Paul Carberry will revive old memories when he teams up with trainer Nicky Richards to ride Monet’s Garden in the Amlin 1965 Chase at Ascot tomorrow.
Although this will be the first time the Irish jockey has got the leg up on the grey, he has ridden many winners for the Greystoke stable.
His first success over fences at the Cheltenham Festival came on Unguided Missile, trained by Richards’ late father Gordon, in the William Hill Trophy Handicap Chase 11 years ago.
And the booking is a timely boost for Carberry, who next week begins a 30-day suspension for failing an alcohol breath test in Ireland.
“He goes back a long way with Greystoke,” said Richards. “He used to ride an awful lot of winners for father and I think we gave him his first Cheltenham winner over fences.
“He ain’t a bad jockey and it’s great to have him.”
Monet’s Garden goes to Ascot on the back of victory in the Old Roan Chase at Aintree last month.
“He’s just been in normal training since then and he’s in good form,” Richards went on. “For that sort of money you never get an easy race. We go there and enjoy the day hopefully.
“He’s won an Ascot Chase and was second to Kauto Star in another, so he’s had a couple of good races there.”
Connections of Voy Por Ustedes are hopeful rather than confident the five-time Grade One winner can make a winning start to the campaign.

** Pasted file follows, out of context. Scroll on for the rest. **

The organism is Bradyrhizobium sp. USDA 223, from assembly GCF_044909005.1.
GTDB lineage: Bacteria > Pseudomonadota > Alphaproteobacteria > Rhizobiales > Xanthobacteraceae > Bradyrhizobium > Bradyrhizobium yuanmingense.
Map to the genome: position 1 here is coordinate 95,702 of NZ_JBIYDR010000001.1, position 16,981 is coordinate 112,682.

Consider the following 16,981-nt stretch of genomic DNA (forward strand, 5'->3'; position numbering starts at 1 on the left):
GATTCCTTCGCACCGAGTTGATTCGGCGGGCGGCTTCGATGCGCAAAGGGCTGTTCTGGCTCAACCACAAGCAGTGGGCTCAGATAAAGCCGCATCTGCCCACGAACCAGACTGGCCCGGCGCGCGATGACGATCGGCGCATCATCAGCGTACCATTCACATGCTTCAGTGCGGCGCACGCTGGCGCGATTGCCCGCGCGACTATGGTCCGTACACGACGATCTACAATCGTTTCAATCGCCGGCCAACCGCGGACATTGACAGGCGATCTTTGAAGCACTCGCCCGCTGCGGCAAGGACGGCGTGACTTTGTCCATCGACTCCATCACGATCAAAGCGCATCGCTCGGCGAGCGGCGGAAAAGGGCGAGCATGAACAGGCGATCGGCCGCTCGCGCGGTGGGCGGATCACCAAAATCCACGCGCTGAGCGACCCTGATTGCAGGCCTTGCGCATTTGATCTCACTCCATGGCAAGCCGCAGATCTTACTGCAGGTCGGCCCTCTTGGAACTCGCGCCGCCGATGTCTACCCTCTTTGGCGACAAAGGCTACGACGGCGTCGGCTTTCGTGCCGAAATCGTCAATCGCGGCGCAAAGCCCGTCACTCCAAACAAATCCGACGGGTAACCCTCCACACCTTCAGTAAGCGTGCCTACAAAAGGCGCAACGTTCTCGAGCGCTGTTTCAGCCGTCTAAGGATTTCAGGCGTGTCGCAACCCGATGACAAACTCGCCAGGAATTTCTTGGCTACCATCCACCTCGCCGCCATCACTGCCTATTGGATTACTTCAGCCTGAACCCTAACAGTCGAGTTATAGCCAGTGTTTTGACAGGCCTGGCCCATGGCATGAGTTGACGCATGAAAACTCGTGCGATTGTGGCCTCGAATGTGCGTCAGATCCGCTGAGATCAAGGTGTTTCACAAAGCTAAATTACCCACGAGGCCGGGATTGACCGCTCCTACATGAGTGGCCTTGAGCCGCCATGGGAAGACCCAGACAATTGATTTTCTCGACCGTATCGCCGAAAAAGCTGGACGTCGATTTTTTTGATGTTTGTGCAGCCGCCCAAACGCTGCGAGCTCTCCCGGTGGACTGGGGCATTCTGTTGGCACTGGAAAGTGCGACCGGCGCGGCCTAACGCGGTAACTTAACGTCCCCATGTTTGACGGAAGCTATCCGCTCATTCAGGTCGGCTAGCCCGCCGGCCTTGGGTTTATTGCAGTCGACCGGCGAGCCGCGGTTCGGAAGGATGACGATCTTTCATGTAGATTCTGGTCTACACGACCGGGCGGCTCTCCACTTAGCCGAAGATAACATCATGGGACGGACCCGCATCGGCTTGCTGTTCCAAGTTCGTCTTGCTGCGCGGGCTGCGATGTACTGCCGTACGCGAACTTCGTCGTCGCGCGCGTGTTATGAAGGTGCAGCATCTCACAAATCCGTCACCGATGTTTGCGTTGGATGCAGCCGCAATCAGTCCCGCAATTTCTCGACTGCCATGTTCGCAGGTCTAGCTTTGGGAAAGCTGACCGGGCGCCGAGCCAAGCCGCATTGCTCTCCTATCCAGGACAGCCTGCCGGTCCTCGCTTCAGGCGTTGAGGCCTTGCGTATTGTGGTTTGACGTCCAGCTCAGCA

The eight-year-old, trained by Alan King, signed off in triumphant fashion in the Melling Chase at Aintree in April and is a course winner.
“The horse is fit and well, he’s ready to run, but like many of Alan’s horses he probably might need it,” said Barry Simpson, racing manager to owner Sir Robert Ogden.
“Hopefully he’ll run a good race. As you would expect, it’s competitive. It’s a starting point for us, that’s how we are looking at it.
“It’s a good starting opportunity for him, but it is extremely competitive. Alan’s horses have definitely needed a run, so we’re going there hopeful but not confident.
“We just hope he can come back where he left off last season. Alan’s been happy with him and the work he’s done but this horse has had some tough seasons and he’s competed against the very best.”